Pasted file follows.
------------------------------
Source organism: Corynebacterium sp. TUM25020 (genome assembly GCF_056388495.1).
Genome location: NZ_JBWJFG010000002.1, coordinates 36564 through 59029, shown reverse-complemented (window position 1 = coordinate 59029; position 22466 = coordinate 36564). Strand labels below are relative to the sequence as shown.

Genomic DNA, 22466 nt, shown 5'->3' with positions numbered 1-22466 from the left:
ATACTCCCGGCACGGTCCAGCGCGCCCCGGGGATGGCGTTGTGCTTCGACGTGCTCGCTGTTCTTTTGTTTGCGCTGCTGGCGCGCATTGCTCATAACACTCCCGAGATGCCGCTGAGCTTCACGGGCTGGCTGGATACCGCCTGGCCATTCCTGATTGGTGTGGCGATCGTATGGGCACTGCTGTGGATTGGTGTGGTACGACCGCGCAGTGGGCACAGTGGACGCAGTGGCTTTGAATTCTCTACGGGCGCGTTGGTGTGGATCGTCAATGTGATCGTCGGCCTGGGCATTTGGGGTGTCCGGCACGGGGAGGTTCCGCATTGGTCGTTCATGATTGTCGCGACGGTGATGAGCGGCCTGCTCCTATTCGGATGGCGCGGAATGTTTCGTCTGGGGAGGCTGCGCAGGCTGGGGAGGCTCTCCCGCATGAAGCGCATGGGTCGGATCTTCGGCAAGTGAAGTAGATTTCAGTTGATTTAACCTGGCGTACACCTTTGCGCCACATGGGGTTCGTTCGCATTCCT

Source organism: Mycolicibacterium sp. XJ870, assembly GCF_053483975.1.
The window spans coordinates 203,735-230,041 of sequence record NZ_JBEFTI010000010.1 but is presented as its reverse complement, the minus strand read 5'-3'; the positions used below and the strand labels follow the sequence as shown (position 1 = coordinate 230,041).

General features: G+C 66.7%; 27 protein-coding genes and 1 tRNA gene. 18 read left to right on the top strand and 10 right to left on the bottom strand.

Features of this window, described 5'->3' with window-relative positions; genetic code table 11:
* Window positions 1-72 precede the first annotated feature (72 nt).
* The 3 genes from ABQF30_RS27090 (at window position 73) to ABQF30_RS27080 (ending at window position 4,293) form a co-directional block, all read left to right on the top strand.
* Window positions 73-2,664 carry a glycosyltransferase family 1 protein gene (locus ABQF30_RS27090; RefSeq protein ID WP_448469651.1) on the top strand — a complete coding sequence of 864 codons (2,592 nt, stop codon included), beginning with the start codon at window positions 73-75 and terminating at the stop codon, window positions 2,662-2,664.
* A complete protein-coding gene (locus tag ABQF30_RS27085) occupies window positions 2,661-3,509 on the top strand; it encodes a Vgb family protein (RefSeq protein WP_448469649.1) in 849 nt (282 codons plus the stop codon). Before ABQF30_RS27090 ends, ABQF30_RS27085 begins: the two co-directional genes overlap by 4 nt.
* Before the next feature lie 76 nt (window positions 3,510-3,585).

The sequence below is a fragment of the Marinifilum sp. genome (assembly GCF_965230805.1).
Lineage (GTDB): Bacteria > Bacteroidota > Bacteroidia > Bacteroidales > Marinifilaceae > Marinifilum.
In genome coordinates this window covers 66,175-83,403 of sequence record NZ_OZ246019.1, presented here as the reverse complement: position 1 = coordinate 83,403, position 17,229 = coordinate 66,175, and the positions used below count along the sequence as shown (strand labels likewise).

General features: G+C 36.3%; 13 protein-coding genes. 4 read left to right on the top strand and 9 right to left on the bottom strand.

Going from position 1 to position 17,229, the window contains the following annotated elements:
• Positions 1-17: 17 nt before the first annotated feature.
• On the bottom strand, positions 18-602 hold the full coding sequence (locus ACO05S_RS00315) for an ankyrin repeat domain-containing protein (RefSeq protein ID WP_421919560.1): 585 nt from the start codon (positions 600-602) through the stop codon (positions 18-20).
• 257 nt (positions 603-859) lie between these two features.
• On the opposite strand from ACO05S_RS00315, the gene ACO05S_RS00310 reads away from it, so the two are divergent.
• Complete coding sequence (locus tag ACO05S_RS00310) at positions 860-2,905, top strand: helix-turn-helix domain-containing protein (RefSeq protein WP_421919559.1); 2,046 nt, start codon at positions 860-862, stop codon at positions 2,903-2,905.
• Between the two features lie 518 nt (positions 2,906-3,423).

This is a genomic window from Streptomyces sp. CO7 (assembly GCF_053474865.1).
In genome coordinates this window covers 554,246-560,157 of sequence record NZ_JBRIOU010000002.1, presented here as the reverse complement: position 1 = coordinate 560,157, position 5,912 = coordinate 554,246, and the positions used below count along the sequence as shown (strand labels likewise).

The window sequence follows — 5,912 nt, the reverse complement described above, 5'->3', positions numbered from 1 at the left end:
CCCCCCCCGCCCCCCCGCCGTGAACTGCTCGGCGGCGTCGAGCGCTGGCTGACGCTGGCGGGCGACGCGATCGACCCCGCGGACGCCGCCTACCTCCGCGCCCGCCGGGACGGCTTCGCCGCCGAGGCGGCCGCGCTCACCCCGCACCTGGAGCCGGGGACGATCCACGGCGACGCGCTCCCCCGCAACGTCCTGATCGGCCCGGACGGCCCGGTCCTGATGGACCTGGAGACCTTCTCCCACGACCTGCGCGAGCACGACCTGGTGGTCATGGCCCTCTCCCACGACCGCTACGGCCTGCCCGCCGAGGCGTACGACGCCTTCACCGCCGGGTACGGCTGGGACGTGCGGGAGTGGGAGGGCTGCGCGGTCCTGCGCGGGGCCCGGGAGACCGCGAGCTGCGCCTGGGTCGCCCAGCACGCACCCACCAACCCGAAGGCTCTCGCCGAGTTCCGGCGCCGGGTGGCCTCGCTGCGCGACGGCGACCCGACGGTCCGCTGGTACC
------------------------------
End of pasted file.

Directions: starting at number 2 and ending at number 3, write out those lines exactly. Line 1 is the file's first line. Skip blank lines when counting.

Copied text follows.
Genome location: NZ_JBWJFG010000002.1, coordinates 36564 through 59029, shown reverse-complemented (window position 1 = coordinate 59029; position 22466 = coordinate 36564). Strand labels below are relative to the sequence as shown.

Genomic DNA, 22466 nt, shown 5'->3' with positions numbered 1-22466 from the left: